It's a lot cheaper. A 6-ounce can of Top or Bugler costs $7.49 at Costco or an Indian Smoke Shop and lasts me about two weeks. Indian smoke shops are giving state governments fits. Good. "Ugh! You, me, cheat Great White Father. One can Top, please." Around here, we have the Reno-Sparks Indian Colony and they have a shop right on the state line. The stuff costs more at drugstores, but you can buy .65 oz. pouches to get you to a cheaper joint. There's more expensive brands if you're the snooty type.

Let's roll.

25 September 2004

Jersey Steve

Stole this whole article from The RN&R. I worked at Shoeman's about ten years ago. His name ain't Shoeman, but that's all I'll say because he might have his picture up in a post office somewhere still. He got that name from working in a shoe store when he first moved to Reno. Did pretty good at it, too. The guy could sell icebergs to Eskimos and charge them for shipping. He's a good guy and it was a good job.

Fix-it man
Steve Shoeman

By D. Brian Burghart

Shoeman’s Custom Cycle, 275 E. Fourth St., specializes in Harley-Davidson repair, restoration and custom fabrication. The showroom is filled with pretty much anything a motorcycle rider needs, with a bunch of extra stuff thrown into the mix. The labyrinth only gets more cluttered with motorcycles and parts on the way up to owner Steve Shoeman’s inner sanctum on the second floor above the shop. “It’s our own Winchester Castle,” he says.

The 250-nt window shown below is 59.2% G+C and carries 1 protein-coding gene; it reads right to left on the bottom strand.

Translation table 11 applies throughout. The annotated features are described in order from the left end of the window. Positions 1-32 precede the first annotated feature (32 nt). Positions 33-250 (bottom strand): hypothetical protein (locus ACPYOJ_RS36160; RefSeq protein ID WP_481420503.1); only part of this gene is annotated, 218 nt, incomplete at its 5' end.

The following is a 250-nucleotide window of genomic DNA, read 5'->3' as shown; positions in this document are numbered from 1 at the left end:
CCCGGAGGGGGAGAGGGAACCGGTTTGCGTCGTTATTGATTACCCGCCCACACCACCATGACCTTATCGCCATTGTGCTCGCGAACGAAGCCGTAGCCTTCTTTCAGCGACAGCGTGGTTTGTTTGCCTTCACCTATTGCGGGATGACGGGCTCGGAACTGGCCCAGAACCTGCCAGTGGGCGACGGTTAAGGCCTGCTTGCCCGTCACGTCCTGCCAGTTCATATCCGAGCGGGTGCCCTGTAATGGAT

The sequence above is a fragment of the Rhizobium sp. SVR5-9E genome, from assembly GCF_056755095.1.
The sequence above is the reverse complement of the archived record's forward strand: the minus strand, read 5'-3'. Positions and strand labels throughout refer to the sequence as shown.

How'd you get started in motorcycles?

I started playing with motorcycles fresh out of high school. I bought a Harley-Davidson at 18. Couldn't afford to pay someone to fix it so I started learning on my own. I came out here on my motorcycle in 1981. [I'm from] New Jersey originally. We've been open 15 years, 16 years in November.

I remember your shop being over closer to the hospital.

I was there from '88 until last year. That's when we came over here, bought this building, a friend and I.

Is that an indication of your success?

I would say so, yeah.

It's huge.

It's my attempt to keep up with the dealerships, the popularity of Harley-Davidson motorcycles in general.

What do you think of this trend toward custom bikes?

It's great. Anytime you have sparked real interest in motorcycles, it does nothing but good things for business.

Are people sticking mainly with the Harleys?

Harleys and some of the aftermarket, the Big Dogs, the Victorys have been real popular. Indian, obviously, didn't make it. I bought a bunch of their stuff at auction when they went on the auction block.

Are you integrating that into your bikes, or keeping it pure?